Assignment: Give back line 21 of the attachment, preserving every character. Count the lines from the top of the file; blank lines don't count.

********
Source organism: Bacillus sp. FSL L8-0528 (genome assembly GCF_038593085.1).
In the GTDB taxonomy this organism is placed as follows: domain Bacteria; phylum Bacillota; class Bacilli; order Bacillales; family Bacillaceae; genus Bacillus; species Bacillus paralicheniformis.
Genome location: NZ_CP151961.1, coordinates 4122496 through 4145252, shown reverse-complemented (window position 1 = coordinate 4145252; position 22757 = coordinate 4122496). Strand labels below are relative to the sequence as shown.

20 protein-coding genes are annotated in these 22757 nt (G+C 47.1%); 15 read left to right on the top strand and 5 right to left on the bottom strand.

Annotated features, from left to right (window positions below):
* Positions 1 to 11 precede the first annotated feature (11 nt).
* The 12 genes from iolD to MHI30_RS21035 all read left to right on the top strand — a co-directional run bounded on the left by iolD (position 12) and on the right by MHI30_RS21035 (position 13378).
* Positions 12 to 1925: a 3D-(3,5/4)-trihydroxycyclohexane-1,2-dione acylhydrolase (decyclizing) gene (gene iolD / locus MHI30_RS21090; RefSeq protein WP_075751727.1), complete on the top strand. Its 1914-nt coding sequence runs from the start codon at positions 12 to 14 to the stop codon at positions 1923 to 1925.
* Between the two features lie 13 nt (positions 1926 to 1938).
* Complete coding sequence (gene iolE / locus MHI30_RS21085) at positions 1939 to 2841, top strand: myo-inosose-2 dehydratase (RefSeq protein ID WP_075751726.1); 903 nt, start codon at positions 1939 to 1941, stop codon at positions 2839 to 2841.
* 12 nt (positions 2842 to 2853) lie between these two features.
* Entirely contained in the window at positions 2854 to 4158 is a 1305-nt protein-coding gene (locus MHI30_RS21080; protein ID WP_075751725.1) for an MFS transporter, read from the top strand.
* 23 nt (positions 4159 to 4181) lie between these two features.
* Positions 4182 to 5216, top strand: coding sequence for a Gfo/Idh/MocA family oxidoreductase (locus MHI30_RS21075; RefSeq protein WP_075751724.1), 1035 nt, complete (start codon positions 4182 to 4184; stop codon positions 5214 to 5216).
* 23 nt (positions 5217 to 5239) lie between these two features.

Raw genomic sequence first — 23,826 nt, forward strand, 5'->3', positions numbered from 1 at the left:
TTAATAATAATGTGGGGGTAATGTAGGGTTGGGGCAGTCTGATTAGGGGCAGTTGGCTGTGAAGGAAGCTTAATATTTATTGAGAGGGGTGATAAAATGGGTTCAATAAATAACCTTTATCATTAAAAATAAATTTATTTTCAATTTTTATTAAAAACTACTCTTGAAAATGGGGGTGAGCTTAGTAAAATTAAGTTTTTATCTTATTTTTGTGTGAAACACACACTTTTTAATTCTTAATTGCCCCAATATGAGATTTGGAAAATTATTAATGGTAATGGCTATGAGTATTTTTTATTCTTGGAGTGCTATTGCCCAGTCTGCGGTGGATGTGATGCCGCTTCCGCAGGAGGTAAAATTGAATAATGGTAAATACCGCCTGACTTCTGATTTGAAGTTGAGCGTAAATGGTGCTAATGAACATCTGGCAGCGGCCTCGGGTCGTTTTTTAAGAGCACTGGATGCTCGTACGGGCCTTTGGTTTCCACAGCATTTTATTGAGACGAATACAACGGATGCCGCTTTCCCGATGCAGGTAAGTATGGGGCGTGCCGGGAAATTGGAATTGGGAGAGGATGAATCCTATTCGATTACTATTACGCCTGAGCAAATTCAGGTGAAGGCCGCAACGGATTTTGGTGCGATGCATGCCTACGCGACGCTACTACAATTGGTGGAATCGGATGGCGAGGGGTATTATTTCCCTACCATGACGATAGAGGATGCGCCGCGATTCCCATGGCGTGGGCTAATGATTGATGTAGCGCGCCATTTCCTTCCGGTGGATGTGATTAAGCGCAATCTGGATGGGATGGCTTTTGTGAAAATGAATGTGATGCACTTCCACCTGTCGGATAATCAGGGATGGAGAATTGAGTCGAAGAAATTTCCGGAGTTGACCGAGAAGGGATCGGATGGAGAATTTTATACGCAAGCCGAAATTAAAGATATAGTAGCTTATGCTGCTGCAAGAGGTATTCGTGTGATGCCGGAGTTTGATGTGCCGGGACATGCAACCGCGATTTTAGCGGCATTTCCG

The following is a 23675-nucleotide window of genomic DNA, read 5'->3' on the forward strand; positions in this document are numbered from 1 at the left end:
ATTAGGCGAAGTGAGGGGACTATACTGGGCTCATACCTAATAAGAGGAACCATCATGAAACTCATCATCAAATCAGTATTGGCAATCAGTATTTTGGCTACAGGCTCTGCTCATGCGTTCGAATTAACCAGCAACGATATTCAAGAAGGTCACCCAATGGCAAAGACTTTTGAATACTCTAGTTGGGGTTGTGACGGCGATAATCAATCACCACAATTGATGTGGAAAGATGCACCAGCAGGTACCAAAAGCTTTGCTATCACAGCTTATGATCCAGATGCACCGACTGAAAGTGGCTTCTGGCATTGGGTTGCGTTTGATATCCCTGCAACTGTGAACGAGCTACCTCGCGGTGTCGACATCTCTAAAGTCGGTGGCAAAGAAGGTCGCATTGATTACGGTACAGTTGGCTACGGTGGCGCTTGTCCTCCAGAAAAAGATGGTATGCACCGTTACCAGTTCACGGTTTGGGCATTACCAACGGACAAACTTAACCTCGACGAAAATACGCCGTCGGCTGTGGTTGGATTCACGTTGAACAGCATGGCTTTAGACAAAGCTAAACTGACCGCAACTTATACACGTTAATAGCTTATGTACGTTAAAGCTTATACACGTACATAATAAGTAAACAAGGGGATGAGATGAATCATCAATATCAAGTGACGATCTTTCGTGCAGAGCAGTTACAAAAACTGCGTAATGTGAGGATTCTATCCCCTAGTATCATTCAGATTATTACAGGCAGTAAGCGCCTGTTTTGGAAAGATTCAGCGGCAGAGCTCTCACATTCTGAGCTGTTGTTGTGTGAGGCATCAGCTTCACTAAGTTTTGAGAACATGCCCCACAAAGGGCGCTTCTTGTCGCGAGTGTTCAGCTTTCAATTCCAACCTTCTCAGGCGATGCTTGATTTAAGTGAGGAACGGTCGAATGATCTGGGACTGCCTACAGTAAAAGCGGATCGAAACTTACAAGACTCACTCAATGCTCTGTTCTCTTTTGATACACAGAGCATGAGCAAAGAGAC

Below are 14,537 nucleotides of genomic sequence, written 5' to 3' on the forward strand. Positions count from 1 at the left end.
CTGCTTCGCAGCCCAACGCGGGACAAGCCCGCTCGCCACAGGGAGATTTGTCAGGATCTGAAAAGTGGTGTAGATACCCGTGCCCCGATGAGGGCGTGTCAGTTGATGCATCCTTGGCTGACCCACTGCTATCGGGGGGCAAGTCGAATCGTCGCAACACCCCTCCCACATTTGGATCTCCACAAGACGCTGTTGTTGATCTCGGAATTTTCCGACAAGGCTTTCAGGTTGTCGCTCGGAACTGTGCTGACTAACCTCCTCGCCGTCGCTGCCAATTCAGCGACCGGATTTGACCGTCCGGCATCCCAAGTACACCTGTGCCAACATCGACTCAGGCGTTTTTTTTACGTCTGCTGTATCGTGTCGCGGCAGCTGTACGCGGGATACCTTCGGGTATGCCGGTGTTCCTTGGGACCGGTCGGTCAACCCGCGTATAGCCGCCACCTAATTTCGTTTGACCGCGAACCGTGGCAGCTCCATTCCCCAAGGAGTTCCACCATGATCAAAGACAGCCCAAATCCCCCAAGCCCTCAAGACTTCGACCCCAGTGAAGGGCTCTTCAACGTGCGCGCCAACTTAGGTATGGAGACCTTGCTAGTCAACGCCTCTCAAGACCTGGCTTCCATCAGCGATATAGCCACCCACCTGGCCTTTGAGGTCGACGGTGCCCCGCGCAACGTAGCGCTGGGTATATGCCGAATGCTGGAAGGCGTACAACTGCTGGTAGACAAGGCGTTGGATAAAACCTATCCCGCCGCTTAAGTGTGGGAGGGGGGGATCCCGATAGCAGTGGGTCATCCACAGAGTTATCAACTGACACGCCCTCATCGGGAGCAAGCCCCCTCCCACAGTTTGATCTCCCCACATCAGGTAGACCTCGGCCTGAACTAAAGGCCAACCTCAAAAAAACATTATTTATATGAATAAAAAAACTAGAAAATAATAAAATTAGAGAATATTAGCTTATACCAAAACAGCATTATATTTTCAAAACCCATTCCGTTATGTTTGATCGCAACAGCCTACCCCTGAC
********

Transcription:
CTGCTTCGCAGCCCAACGCGGGACAAGCCCGCTCGCCACAGGGAGATTTGTCAGGATCTGAAAAGTGGTGTAGATACCCGTGCCCCGATGAGGGCGTGTCAGTTGATGCATCCTTGGCTGACCCACTGCTATCGGGGGGCAAGTCGAATCGTCGCAACACCCCTCCCACATTTGGATCTCCACAAGACGCTGTTGTTGATCTCGGAATTTTCCGACAAGGCTTTCAGGTTGTCGCTCGGAACTGTGCTGACTAACCTCCTCGCCGTCGCTGCCAATTCAGCGACCGGATTTGACCGTCCGGCATCCCAAGTACACCTGTGCCAACATCGACTCAGGCGTTTTTTTTACGTCTGCTGTATCGTGTCGCGGCAGCTGTACGCGGGATACCTTCGGGTATGCCGGTGTTCCTTGGGACCGGTCGGTCAACCCGCGTATAGCCGCCACCTAATTTCGTTTGACCGCGAACCGTGGCAGCTCCATTCCCCAAGGAGTTCCACCATGATCAAAGACAGCCCAAATCCCCCAAGCCCTCAAGACTTCGACCCCAGTGAAGGGCTCTTCAACGTGCGCGCCAACTTAGGTATGGAGACCTTGCTAGTCAACGCCTCTCAAGACCTGGCTTCCATCAGCGATATAGCCACCCACCTGGCCTTTGAGGTCGACGGTGCCCCGCGCAACGTAGCGCTGGGTATATGCCGAATGCTGGAAGGCGTACAACTGCTGGTAGACAAGGCGTTGGATAAAACCTATCCCGCCGCTTAAGTGTGGGAGGGGGGGATCCCGATAGCAGTGGGTCATCCACAGAGTTATCAACTGACACGCCCTCATCGGGAGCAAGCCCCCTCCCACAGTTTGATCTCCCCACATCAGGTAGACCTCGGCCTGAACTAAAGGCCAACCTCAAAAAAACATTATTTATATGAATAAAAAAACTAGAAAATAATAAAATTAGAGAATATTAGCTTATACCAAAACAGCATTATATTTTCAAAACCCATTCCGTTATGTTTGATCGCAACAGCCTACCCCTGAC